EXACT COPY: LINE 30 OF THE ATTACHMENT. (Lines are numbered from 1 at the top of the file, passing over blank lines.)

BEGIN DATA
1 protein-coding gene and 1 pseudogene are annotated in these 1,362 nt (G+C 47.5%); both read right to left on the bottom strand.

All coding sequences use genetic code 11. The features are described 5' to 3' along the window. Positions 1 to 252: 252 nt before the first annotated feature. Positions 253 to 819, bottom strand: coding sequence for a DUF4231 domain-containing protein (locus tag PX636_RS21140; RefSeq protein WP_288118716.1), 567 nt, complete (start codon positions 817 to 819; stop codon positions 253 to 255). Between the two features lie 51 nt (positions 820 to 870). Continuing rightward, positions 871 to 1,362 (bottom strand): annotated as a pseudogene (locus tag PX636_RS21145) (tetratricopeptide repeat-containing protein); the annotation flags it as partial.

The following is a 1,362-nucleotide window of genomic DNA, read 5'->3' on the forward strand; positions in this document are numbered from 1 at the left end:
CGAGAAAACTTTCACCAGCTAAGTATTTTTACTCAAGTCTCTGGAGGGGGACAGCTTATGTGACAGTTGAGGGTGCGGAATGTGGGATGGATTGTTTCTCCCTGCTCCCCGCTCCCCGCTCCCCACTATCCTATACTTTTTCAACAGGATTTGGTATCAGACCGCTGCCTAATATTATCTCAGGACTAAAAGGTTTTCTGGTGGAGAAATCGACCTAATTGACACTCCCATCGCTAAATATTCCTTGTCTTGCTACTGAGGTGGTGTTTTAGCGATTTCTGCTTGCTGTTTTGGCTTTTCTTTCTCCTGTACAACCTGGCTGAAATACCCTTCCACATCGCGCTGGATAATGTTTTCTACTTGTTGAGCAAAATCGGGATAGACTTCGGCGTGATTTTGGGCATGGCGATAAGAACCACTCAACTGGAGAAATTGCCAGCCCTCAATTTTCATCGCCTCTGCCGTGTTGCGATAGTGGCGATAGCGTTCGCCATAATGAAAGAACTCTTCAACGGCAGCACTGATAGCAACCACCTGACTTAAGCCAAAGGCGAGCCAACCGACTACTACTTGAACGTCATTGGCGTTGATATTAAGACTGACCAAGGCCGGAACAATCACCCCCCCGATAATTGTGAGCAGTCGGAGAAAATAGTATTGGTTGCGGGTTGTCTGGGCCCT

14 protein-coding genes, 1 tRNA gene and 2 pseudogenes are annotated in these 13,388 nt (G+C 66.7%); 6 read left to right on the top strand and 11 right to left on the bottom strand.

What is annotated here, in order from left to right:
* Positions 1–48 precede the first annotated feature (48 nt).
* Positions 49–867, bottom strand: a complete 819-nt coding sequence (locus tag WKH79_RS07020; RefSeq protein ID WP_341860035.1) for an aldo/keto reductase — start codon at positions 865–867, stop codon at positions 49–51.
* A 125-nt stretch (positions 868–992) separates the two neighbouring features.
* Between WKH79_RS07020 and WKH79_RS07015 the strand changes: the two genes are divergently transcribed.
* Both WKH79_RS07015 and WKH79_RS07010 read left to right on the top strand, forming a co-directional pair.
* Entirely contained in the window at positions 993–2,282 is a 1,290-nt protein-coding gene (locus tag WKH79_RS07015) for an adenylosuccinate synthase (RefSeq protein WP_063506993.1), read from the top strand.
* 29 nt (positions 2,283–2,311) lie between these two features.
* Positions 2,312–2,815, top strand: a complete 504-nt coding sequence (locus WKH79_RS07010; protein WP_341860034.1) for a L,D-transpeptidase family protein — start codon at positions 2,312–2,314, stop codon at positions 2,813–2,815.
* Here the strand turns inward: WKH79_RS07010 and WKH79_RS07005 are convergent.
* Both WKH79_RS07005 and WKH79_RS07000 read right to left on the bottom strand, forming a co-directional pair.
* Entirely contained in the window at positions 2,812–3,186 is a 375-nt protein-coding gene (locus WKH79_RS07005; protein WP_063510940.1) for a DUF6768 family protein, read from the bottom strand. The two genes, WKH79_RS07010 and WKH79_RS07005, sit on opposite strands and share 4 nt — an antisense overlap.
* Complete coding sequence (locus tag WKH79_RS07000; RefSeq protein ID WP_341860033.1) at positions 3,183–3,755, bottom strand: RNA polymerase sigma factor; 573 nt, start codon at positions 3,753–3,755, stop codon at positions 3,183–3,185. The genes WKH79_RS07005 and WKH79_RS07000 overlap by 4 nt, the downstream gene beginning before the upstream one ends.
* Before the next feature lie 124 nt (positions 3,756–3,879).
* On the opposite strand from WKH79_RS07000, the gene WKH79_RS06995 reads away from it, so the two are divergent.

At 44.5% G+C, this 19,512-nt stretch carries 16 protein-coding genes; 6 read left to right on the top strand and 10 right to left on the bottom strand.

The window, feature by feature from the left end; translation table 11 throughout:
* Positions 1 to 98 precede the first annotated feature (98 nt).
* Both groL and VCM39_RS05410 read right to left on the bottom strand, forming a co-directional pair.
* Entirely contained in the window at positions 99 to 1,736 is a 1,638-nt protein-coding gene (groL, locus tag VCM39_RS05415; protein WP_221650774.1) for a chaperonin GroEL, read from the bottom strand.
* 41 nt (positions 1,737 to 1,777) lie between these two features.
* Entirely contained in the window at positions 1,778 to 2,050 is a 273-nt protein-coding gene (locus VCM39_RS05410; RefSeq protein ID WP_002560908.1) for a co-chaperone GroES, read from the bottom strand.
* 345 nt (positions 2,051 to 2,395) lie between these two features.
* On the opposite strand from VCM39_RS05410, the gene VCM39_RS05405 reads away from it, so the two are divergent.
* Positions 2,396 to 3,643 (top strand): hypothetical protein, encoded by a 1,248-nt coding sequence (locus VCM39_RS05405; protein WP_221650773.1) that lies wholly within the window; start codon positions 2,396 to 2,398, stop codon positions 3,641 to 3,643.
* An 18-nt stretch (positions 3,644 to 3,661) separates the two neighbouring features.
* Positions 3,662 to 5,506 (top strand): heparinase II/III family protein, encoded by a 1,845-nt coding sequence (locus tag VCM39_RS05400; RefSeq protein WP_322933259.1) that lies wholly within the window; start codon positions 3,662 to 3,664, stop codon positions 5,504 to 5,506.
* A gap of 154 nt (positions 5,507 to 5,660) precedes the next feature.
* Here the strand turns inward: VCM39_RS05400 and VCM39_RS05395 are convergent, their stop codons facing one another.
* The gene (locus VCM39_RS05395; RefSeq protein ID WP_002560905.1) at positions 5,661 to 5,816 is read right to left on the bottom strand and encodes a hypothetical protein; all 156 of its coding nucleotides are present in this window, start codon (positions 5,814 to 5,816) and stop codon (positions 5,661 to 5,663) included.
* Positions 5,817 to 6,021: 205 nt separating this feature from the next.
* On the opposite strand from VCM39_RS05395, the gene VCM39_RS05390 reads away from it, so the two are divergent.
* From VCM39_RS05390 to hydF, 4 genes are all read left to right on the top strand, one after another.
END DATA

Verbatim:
* Positions 2,396 to 3,643 (top strand): hypothetical protein, encoded by a 1,248-nt coding sequence (locus VCM39_RS05405; protein WP_221650773.1) that lies wholly within the window; start codon positions 2,396 to 2,398, stop codon positions 3,641 to 3,643.